There should be a cap on the pecuniary benefits earned by independent directors serving on boards of companies, according to Mr N. Ramanathan, Managing Director, Ponni Sugars. At a panel discussion on issues relating to board of directors and independent directors in the Companies Bill 2009, he said for a company it is just a small percentage of revenue, for the independent director it may be huge sum of money. Therefore, there must be a limit in terms of a clause capping the pecuniary benefit received by the independent director with reference to his total income.Online GST Certification Course by TaxGuru & MSME- Click here to Join
At the meeting organised by FICCI in association with the ICSI, Mr Ramanathan welcomed the Ministry of Corporate Affairs move to cap the pecuniary benefit – the monetary benefit received by the independent director apart from his sitting fees – at 2 per cent rather than at 10 per cent proposed earlier.
The proposed Companies Bill 2009 states that an independent director as liable as any other director on the board of the company in case of fraud even when he may not be a party to it. To protect innocent independent directors, an ‘immunity’ clause may be included when it has been found that he played no role in the event of fraud, he said.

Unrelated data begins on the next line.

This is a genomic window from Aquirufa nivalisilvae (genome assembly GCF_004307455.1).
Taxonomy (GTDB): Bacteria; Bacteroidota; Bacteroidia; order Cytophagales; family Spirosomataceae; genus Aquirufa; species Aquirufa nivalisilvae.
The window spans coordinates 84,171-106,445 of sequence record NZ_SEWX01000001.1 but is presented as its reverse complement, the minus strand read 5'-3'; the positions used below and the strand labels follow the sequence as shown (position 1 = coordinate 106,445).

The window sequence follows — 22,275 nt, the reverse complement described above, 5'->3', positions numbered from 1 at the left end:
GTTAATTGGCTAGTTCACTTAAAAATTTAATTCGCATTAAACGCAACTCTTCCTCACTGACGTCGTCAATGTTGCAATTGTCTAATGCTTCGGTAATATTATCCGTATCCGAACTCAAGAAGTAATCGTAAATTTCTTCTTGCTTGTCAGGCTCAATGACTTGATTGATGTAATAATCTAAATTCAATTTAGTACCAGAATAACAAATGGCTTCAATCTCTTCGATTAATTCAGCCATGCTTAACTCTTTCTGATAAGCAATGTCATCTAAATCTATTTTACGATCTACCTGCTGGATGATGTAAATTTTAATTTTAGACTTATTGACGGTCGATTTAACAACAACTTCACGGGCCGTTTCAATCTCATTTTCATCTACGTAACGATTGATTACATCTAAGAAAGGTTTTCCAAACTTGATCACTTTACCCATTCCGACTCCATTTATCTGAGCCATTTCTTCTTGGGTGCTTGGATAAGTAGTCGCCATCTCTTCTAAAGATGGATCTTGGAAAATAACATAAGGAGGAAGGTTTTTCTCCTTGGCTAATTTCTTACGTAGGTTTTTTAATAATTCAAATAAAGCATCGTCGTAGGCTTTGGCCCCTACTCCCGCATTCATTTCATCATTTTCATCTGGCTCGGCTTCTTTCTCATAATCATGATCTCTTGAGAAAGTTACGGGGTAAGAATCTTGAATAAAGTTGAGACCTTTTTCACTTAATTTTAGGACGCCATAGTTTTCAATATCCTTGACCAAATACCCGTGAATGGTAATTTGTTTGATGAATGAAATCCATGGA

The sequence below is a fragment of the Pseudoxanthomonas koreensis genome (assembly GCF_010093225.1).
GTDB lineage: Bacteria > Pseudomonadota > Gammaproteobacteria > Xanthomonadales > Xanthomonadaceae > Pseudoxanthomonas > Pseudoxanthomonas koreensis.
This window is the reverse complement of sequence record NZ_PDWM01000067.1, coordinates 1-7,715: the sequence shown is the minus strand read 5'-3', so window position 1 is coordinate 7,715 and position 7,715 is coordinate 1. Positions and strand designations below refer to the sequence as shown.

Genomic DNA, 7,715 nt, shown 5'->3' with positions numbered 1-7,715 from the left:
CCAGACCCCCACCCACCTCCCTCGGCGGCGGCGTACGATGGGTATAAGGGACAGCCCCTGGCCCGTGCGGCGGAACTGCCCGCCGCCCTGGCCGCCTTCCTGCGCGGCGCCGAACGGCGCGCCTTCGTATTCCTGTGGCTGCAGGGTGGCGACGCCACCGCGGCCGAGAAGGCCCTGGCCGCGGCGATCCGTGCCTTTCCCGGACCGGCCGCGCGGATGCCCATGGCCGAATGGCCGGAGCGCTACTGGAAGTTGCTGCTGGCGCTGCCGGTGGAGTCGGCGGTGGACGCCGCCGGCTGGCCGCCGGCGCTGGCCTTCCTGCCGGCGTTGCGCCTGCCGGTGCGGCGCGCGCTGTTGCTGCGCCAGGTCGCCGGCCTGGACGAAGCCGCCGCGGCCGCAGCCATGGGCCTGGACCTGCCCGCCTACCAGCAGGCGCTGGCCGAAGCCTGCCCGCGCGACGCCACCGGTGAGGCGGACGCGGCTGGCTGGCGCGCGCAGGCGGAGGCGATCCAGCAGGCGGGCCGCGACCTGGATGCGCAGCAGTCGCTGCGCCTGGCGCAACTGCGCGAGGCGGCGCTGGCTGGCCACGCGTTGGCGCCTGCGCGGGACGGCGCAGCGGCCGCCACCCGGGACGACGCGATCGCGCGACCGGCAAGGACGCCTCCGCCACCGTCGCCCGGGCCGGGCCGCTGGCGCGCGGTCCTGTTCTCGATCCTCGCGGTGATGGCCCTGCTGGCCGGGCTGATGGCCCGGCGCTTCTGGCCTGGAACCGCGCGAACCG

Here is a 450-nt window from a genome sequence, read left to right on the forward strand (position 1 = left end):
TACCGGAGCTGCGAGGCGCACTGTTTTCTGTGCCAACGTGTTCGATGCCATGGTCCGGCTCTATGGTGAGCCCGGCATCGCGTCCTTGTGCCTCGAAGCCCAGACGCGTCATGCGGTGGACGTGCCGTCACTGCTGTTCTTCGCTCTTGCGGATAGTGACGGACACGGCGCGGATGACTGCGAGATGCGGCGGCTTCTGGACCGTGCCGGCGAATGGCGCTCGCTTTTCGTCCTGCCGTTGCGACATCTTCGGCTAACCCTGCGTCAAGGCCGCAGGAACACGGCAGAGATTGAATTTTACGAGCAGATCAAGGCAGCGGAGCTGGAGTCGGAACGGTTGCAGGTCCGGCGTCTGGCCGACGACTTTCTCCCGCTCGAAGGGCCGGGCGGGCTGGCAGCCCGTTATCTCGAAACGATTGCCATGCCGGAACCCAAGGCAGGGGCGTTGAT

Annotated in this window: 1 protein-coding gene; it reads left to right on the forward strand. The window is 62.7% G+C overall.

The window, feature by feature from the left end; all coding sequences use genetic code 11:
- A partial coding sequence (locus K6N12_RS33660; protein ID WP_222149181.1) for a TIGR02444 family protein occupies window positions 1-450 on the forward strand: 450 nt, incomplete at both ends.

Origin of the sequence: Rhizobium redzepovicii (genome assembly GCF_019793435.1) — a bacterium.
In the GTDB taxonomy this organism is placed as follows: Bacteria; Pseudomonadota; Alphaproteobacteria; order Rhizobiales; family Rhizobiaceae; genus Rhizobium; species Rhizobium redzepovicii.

Speaking on ‘corporate governance and corporate social responsibilities’, Mr V.N. Venkatanathan, Executive Vice President – Finance, Sundaram Clayton, said that providing incentives in the form of tax concessions would encourage corporates to take up CSR activities. Thereby a significant improvement on the society could be done in terms of infrastructure upgradation, health and environment. This would be a better alternative than asking companies to provide reasons for non compliance on CSR, he said.